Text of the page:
A surprising find for evolutionary neuroscientists is that a tiny life form that lived more than half a billion years ago had a brain. Creatures like Cardiodictyon were not supposed to have had brains:
A study published in Science—led by Nicholas Strausfeld, a Regents Professor in the University of Arizona Department of Neuroscience, and Frank Hirth, a reader of evolutionary neuroscience at King’s College London—provides the first detailed description of Cardiodictyon catenulum, a wormlike animal preserved in rocks in China’s southern Yunnan province. Measuring barely half an inch (less than 1.5 centimeters) long and initially discovered in 1984, the fossil had hidden a crucial secret until now: a delicately preserved nervous system, including a brain.University of Arizona, “525-million-year-old fossil defies textbook explanation for brain evolution” at Phys.org (November 25, 2022) The papers (here and here require a fee or subscription.
It’s the earliest brain found so far and here’s a remarkable fact:
Cardiodictyon belonged to an extinct group of animals known as armored lobopodians, which were abundant early during a period known as the Cambrian, when virtually all major animal lineages appeared over an extremely short time between 540 million and 500 million years ago. Lobopodians likely moved about on the sea floor using multiple pairs of soft, stubby legs that lacked the joints of their descendants, the euarthropods—Greek for “real jointed foot.”University of Arizona, “525-million-year-old fossil defies textbook explanation for brain evolution” at Phys.org (November 25, 2022)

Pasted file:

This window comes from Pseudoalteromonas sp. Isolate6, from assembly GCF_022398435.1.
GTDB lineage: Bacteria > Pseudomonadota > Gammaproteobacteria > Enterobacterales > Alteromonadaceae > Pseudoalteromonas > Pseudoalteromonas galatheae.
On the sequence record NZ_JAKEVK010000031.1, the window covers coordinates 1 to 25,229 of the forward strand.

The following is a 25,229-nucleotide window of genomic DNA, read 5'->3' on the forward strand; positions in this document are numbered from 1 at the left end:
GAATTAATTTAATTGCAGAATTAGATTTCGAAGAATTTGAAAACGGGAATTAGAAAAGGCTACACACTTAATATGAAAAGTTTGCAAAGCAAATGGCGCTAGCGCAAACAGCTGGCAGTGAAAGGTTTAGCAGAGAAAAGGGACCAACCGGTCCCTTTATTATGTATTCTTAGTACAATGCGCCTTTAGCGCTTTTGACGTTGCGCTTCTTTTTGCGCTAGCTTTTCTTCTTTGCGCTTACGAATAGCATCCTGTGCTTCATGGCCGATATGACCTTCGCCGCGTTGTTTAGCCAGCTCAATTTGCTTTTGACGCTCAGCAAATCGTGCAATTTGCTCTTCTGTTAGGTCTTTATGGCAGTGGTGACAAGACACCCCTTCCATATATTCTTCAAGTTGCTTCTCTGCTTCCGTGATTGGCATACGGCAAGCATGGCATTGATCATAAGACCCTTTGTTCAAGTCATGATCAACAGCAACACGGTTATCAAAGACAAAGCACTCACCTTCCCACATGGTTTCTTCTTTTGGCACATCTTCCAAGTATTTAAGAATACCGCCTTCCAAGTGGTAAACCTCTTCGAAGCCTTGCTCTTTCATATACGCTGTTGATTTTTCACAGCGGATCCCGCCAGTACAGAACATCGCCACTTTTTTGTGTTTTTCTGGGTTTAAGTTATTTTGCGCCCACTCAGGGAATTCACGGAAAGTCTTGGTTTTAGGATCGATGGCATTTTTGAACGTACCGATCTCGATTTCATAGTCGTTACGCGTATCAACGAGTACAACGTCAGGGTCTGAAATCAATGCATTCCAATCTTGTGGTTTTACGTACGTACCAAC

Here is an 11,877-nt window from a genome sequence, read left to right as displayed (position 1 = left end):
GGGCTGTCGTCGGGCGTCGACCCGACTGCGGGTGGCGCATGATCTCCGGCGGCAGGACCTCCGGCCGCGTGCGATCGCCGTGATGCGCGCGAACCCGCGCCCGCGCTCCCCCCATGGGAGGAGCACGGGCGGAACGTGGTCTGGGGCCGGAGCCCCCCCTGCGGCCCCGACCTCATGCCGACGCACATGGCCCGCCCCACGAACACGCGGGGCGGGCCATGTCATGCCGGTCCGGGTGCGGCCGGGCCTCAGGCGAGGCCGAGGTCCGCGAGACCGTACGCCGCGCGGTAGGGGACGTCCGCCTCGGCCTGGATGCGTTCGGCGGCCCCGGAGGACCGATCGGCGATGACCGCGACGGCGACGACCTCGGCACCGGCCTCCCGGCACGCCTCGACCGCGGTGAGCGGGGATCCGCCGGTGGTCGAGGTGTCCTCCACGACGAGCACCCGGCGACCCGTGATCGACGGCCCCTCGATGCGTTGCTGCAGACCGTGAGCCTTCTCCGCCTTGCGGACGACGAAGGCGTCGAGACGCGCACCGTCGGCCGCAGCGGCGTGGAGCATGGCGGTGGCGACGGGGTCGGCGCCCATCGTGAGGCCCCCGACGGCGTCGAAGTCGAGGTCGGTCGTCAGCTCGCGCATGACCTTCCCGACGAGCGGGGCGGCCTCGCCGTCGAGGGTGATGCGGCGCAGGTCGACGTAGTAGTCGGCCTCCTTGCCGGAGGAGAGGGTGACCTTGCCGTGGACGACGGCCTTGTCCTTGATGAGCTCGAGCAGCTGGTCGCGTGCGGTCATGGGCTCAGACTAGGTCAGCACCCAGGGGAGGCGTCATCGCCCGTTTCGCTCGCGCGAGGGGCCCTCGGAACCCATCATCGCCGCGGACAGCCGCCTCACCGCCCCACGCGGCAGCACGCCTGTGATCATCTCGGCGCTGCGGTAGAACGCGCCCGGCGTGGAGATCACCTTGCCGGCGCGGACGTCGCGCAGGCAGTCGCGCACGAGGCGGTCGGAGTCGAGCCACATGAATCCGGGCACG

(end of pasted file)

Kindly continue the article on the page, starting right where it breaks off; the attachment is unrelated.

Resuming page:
So the brain — perhaps the most remarkable known organ — appeared rather suddenly in the Cambrian, as opposed to having evolved over a long period of time much later.
Researchers had assumed that the entire body of Cardiodictyon was segmented but it turns out that the head and brain are not.
Another (unrelated) surprise finding in recent years is the intelligence of octopuses and some (but not all) of their relatives. Invertebrates were not supposed to be intelligent, relative to vertebrates — and only a few of them are. But just how only those few got to be intelligent is unclear.
But science would hardly be a much fun without a few surprises and complexities.
You may also wish to read: Octopuses get emotional about pain, research suggests. The smartest of invertebrates, the octopus, once again prompts us to rethink what we believe to be the origin of intelligence. The brainy cephalopods behaved about the same as lab rats under similar conditions, raising both neuroscience and ethical issues.